“Giving” in to social pressure

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2016-09-01

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© 2016 Elsevier Inc.We develop a theory of charitable giving in which donors feel social pressure from a direct solicitation. We show that equilibrium donations are concentrated around a social norm. Despite a higher level of the public good, relatively poor and/or low altruism givers fare worse under social pressure and would avoid the solicitor at a cost. Aggregate donor welfare improves to the extent that the added social motive alleviates the underprovision of the public good; however, overprovision may result. Our theory therefore predicts a light-handed regulation for charitable solicitations, which is consistent with their exemption from the popular Do Not Call list in the U.S. We further show that contrary to pure altruism, a more equal income distribution may produce more of the public good. In fundraising campaigns where a social norm is not apparent, one may emerge endogenously if donors are not too heterogeneous.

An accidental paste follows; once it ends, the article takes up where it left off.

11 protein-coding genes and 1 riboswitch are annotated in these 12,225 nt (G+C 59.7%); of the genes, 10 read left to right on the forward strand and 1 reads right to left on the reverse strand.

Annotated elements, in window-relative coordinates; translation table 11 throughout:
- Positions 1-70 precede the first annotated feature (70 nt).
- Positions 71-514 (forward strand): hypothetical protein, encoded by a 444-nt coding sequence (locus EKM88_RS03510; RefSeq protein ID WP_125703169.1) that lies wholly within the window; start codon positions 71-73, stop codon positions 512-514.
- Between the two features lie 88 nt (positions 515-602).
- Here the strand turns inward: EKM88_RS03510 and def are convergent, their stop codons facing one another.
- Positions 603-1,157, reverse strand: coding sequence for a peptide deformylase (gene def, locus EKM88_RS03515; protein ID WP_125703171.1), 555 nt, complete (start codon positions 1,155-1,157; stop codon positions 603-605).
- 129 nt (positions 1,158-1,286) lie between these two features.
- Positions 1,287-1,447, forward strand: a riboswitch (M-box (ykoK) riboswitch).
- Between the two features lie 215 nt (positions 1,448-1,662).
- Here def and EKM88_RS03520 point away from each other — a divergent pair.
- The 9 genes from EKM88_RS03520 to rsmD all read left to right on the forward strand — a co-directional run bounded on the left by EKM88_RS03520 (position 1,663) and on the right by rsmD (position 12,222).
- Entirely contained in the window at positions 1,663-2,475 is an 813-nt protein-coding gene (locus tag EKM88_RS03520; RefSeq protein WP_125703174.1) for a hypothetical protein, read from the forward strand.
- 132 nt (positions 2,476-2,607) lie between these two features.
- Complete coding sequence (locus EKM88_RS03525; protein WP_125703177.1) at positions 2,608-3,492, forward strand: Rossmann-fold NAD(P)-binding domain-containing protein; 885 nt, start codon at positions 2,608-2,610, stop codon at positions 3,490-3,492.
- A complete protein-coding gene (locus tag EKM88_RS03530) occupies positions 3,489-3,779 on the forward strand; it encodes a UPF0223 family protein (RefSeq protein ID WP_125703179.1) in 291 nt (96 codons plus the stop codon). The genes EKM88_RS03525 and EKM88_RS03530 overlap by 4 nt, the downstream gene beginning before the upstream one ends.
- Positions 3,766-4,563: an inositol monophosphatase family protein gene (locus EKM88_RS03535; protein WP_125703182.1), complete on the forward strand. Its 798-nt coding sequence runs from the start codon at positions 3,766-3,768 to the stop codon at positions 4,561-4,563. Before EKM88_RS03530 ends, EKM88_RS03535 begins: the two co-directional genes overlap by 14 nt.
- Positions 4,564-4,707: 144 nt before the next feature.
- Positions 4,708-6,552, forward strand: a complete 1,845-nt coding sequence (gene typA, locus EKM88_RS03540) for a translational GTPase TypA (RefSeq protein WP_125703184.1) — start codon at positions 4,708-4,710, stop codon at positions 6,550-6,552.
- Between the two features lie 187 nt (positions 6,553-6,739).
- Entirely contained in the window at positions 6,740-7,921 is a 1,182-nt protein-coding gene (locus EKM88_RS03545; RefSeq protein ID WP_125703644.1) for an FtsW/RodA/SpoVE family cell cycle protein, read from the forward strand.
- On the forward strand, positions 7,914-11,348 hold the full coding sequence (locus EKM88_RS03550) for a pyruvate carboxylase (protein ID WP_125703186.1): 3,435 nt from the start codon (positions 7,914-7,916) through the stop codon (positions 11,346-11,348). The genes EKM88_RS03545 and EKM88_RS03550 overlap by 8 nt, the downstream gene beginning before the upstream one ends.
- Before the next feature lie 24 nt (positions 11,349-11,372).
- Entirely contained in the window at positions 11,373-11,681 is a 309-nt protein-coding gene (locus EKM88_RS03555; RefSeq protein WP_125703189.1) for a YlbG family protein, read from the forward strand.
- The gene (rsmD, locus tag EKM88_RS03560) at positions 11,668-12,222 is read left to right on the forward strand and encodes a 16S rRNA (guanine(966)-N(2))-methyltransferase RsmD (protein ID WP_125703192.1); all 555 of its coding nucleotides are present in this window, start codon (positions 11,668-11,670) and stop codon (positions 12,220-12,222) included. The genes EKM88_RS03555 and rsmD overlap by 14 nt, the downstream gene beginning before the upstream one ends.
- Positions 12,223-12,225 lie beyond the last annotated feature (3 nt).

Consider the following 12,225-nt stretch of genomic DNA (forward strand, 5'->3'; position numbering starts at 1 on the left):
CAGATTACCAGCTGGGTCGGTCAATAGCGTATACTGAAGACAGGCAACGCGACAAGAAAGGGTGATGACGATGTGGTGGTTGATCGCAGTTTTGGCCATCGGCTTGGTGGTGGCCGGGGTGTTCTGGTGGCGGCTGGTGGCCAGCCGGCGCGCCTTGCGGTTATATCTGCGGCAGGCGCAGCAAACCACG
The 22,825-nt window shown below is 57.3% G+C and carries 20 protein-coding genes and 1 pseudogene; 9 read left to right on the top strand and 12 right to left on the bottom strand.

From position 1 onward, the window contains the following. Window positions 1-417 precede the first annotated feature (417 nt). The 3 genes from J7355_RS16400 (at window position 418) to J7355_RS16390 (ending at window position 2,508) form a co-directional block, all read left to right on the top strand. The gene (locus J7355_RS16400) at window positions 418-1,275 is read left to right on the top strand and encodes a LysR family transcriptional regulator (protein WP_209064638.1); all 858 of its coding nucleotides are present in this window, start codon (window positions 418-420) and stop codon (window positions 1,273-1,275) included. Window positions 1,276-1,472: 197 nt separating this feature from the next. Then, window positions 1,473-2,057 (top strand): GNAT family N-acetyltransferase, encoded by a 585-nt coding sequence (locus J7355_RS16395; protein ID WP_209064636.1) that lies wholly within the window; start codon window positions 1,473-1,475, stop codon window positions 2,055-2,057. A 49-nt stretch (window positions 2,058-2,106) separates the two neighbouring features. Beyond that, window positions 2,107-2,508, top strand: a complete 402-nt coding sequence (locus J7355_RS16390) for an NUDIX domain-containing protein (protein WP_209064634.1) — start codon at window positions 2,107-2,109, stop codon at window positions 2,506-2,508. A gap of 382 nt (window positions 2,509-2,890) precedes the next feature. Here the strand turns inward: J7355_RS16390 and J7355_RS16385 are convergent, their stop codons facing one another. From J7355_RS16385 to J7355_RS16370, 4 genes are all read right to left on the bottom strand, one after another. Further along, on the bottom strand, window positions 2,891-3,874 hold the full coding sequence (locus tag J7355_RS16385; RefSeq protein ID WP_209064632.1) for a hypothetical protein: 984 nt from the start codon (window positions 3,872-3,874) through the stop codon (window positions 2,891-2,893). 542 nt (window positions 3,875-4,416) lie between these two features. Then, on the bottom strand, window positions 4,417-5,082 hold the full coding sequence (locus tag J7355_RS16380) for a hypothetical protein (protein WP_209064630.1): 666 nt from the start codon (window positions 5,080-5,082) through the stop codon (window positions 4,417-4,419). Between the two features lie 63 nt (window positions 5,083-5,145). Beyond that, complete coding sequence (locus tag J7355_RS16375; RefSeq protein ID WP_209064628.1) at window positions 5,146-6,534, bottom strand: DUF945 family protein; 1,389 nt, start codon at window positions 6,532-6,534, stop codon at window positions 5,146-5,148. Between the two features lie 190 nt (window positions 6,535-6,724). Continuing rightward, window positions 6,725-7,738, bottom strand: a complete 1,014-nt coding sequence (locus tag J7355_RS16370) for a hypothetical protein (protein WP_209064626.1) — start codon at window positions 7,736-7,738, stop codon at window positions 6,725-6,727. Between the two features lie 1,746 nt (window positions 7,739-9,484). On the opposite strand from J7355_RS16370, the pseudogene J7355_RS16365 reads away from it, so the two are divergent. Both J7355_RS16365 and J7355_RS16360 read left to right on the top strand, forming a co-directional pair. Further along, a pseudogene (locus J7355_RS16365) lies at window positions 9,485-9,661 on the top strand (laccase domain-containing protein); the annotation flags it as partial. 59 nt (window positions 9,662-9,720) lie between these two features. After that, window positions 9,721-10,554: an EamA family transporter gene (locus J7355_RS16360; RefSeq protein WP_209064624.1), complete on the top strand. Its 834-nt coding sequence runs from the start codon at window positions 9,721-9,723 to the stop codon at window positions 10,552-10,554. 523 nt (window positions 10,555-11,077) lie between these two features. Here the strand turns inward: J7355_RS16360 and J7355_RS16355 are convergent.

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10.1016/j.geb.2016.07.006

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Name-Correa, AJ, and H Yildirim (2016). “Giving” in to social pressure. Games and Economic Behavior, 99. pp. 99–116. 10.1016/j.geb.2016.07.006 Retrieved from https://hdl.handle.net/10161/13166.

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Yildirim

Huseyin Yildirim

Professor of Economics

Professor Yildirim joined Duke Economics in 2000 after receiving a Ph.D. from the University of Florida. He is an applied microeconomic theorist with broad interests. He has written on such varied topics as dynamic procurement auctions, charitable fundraising, committee design, and, most recently, career concerns in teamwork and tournaments. His work has appeared in top economics journals, including American Economic Review, Review of Economic Studies, Journal of Economic Theory, and RAND Journal of Economics.


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